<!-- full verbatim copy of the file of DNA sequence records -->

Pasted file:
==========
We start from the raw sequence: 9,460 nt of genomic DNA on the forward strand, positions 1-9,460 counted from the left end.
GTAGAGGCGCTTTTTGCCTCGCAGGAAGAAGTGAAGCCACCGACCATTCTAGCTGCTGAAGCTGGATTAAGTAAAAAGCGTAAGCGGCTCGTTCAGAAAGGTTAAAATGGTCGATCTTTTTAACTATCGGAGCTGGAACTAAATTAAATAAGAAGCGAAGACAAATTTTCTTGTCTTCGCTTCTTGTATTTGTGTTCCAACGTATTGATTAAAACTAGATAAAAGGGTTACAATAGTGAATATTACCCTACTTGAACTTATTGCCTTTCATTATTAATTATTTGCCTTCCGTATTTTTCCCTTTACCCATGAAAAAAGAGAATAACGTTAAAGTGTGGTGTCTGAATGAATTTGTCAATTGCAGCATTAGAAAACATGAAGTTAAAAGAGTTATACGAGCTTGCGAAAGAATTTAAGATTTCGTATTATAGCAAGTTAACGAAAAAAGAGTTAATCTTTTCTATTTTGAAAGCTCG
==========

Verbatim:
We start from the raw sequence: 9,460 nt of genomic DNA on the forward strand, positions 1-9,460 counted from the left end.
GTAGAGGCGCTTTTTGCCTCGCAGGAAGAAGTGAAGCCACCGACCATTCTAGCTGCTGAAGCTGGATTAAGTAAAAAGCGTAAGCGGCTCGTTCAGAAAGGTTAAAATGGTCGATCTTTTTAACTATCGGAGCTGGAACTAAATTAAATAAGAAGCGAAGACAAATTTTCTTGTCTTCGCTTCTTGTATTTGTGTTCCAACGTATTGATTAAAACTAGATAAAAGGGTTACAATAGTGAATATTACCCTACTTGAACTTATTGCCTTTCATTATTAATTATTTGCCTTCCGTATTTTTCCCTTTACCCATGAAAAAAGAGAATAACGTTAAAGTGTGGTGTCTGAATGAATTTGTCAATTGCAGCATTAGAAAACATGAAGTTAAAAGAGTTATACGAGCTTGCGAAAGAATTTAAGATTTCGTATTATAGCAAGTTAACGAAAAAAGAGTTAATCTTTTCTATTTTGAAAGCTCG